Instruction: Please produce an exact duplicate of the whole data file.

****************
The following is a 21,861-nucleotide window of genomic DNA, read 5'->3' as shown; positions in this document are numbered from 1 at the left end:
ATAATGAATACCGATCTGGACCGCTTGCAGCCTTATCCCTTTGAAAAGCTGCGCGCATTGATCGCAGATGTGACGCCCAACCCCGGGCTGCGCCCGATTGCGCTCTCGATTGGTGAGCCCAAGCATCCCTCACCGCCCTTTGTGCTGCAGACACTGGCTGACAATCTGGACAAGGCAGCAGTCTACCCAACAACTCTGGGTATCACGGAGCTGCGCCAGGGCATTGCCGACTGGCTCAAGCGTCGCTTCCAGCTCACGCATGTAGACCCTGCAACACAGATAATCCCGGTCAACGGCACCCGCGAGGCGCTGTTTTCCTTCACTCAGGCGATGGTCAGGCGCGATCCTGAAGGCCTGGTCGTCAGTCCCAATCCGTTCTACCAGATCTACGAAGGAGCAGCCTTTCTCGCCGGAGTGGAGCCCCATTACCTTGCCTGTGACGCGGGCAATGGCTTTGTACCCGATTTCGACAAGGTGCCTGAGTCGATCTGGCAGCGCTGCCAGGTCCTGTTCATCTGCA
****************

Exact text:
The following is a 21,861-nucleotide window of genomic DNA, read 5'->3' as shown; positions in this document are numbered from 1 at the left end:
ATAATGAATACCGATCTGGACCGCTTGCAGCCTTATCCCTTTGAAAAGCTGCGCGCATTGATCGCAGATGTGACGCCCAACCCCGGGCTGCGCCCGATTGCGCTCTCGATTGGTGAGCCCAAGCATCCCTCACCGCCCTTTGTGCTGCAGACACTGGCTGACAATCTGGACAAGGCAGCAGTCTACCCAACAACTCTGGGTATCACGGAGCTGCGCCAGGGCATTGCCGACTGGCTCAAGCGTCGCTTCCAGCTCACGCATGTAGACCCTGCAACACAGATAATCCCGGTCAACGGCACCCGCGAGGCGCTGTTTTCCTTCACTCAGGCGATGGTCAGGCGCGATCCTGAAGGCCTGGTCGTCAGTCCCAATCCGTTCTACCAGATCTACGAAGGAGCAGCCTTTCTCGCCGGAGTGGAGCCCCATTACCTTGCCTGTGACGCGGGCAATGGCTTTGTACCCGATTTCGACAAGGTGCCTGAGTCGATCTGGCAGCGCTGCCAGGTCCTGTTCATCTGCA